From Global and Planetary Change: “In the tropical Andes, current rates of glacier loss are investigated to some point but associated future extent of both vanishing glacier and forming lake areas and volumes are poorly explored… Our current baseline and future projections suggest that a decrease in glacier shrinkage is also followed by a slowdown in lake formation and particularly volume growth which might have already developed or occur in the near-future.”

See for yourself what this assessment determined here.

Image of Pastoruri Glacier, a vulnerable glacier in the Peruvian Andes (Source: Guillaume Weill/Flickr).

China’s Promotion of Everest Tourism

Mount Everest is the highest peak in the world, sitting at 29,029 feet, roughly 5.5 miles above sea level. Though the south side of Everest is located in Nepal, about 100 miles from Kathmandu, the north side of Everest lies within the Tibet Autonomous Region and is governed by China. Earlier this year, China finished construction on a paved road up to Everest’s north side base camp, bordering on a 14,000 foot elevation gain. This was the first step in a larger commercialization goal for the Chinese in Tibet. China has proposed commercializing the north side of Everest by 2019 in order to make the mountain more accessible, according to China Daily, China’s state-run English-language news site. With this move, China may further divide the Everest region, already struggling from political tensions and significant urbanization. China’s success in this venture will rest on the incorporation of approved standards of environmental, cultural and mountaineering practice.

China opened a new paved road to Mount Everest (Source: Mudanjiang Regional Forum).
China opened a new paved road to Mount Everest (Source: Mudanjiang Regional Forum).

Traditionally, Nepal has been the preferred route to Mt. Everest because of its political stability, slightly warmer climate, less severe elements and helicopter rescue capabilities, as well as government policies that offer access to the site. However, recent issues with overcrowding and growing litter on Everest’s south side has provided China with new opportunities to become more competitive in the mountaineering market, as pointed out by Tsechu Dolma, a Nepali and frequent contributor to GlacierHub. With this recent development, China hopes to bolster the local tourism and mountaineering industry in Tibet, which China claims would have positive impacts on local economies and accessibility. This includes plans for a 84,320 square meter mountaineering center in Gangkar worth $14.7 million (100 million yuan) that would contain hotels, restaurants, a mountaineering museum, a search-and-rescue base and other services.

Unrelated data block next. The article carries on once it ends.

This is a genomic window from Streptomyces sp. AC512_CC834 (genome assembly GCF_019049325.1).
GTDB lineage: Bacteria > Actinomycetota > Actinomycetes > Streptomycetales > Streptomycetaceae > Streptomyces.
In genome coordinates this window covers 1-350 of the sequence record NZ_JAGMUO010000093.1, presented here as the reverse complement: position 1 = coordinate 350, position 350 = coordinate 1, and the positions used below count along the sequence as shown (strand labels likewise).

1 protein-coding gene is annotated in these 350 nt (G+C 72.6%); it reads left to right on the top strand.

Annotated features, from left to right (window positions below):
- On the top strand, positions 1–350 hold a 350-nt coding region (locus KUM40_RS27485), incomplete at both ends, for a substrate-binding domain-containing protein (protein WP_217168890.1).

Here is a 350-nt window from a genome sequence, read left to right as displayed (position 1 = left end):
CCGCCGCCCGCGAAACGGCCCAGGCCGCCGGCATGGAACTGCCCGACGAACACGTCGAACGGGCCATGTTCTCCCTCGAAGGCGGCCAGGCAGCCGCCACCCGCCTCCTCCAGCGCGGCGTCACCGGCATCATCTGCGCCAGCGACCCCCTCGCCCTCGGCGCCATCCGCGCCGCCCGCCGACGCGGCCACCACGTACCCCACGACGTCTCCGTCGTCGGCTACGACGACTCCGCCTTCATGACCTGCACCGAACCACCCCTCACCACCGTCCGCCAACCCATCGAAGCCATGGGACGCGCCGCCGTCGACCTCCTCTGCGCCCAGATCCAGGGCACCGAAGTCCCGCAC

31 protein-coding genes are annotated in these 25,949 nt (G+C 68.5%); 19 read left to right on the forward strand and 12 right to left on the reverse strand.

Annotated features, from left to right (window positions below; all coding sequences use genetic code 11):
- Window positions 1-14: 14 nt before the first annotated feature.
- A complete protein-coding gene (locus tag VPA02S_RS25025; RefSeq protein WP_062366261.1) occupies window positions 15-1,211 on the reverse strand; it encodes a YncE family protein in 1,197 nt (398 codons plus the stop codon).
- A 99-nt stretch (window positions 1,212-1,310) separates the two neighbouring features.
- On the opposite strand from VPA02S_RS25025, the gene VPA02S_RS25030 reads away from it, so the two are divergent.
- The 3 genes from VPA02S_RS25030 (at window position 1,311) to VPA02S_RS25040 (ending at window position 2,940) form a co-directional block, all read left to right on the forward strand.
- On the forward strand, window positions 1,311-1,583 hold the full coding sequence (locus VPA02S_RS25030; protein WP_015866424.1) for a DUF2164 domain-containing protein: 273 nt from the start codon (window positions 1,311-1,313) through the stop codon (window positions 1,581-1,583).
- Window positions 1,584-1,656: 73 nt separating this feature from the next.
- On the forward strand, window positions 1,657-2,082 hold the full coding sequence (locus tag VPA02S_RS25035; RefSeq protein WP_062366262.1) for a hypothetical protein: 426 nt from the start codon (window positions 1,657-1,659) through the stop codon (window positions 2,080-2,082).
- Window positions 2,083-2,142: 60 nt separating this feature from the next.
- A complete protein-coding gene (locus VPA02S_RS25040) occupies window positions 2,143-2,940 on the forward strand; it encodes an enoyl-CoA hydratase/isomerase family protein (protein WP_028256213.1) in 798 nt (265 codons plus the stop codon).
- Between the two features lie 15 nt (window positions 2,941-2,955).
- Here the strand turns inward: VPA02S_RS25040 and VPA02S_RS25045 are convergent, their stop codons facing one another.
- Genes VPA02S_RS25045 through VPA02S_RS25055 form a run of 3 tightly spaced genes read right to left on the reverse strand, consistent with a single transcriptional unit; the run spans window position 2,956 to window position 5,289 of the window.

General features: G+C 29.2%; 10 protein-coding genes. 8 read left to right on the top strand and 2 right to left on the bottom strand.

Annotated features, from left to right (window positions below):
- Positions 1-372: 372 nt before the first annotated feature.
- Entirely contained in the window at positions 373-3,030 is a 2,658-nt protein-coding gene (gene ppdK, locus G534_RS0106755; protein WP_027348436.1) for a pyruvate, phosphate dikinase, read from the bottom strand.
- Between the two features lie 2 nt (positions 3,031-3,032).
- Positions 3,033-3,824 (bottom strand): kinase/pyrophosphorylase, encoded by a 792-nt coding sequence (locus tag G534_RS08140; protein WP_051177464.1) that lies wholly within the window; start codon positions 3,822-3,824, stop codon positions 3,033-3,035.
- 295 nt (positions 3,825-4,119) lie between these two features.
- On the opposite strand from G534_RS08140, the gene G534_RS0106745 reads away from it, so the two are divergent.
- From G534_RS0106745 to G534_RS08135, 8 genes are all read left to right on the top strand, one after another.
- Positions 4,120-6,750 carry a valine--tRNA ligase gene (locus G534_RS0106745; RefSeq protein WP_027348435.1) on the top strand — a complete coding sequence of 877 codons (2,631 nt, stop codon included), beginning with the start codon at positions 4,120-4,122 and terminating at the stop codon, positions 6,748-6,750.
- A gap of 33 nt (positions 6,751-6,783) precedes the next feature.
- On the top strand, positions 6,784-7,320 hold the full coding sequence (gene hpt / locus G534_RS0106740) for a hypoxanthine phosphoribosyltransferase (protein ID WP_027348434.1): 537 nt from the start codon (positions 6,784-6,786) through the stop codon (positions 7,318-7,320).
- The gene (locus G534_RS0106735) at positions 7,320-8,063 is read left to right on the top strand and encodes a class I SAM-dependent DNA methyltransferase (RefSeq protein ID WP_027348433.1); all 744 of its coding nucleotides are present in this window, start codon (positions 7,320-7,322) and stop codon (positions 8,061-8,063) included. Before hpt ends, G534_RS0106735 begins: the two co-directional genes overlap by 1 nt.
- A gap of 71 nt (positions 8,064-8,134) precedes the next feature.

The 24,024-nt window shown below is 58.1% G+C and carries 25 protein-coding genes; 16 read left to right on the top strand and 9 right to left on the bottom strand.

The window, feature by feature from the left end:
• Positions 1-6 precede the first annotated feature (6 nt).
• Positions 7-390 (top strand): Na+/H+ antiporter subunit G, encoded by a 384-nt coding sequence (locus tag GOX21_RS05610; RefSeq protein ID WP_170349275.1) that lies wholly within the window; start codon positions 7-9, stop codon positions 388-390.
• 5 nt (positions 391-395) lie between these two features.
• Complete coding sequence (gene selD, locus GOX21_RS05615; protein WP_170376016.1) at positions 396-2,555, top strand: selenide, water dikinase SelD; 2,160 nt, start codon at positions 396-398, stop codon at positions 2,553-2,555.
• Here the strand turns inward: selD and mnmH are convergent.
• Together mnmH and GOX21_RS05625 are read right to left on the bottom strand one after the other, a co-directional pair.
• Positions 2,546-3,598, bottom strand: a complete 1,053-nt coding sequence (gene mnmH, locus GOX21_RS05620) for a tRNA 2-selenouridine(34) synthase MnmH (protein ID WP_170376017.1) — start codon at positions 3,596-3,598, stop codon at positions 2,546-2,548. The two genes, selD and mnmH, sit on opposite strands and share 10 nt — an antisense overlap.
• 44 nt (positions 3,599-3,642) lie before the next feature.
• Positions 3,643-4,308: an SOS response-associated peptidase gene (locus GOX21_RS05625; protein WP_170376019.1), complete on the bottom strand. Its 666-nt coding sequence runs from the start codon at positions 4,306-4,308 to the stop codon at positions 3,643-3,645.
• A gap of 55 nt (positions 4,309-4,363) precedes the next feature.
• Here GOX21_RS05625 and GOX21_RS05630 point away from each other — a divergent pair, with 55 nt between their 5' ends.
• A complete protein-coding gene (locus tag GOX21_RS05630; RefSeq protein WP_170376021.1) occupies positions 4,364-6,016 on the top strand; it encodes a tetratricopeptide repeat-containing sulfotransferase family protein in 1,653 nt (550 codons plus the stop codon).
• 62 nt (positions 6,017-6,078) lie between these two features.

“These jobs should and would go to locals,” Jamie McGuinness, owner of  the small private trekking firm Project Himalaya, pointed out to GlacierHub, referring to the ethnic Tibetan population of the region. “With the approximate 5,000 meter altitude, other ethnic groups cannot handle living there. Initially, it could be that some of the locals would lose some business briefly; however, over time more income would be generated for everyone.”

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Everest base camp, Nepal (Source: Hendrik Terbeck/Creative Commons).

Increasing search-and-rescue capabilities would also help to reduce risks notorious to the mountain. Summiting attempts cater to a very small portion of the population capable of extreme athleticism. Despite climbers’ skill, Everest attempts still pose a great risk to all involved; in the case of Nepal, the local Sherpas  face higher risks due to increased exposure and the pressures associated with route preparation. Having an established mountaineering center could prove beneficial to tourists, and perhaps to guides as well, if the north side of Everest becomes the more preferred route for summiting attempts. Climbing risks can be reduced by having well-funded search-and-rescue teams. This might help reduce the risk of tragedies like the one in 2014 when an ice avalanche from the Khumbu glacier in Nepal claimed the lives of 16 Sherpas.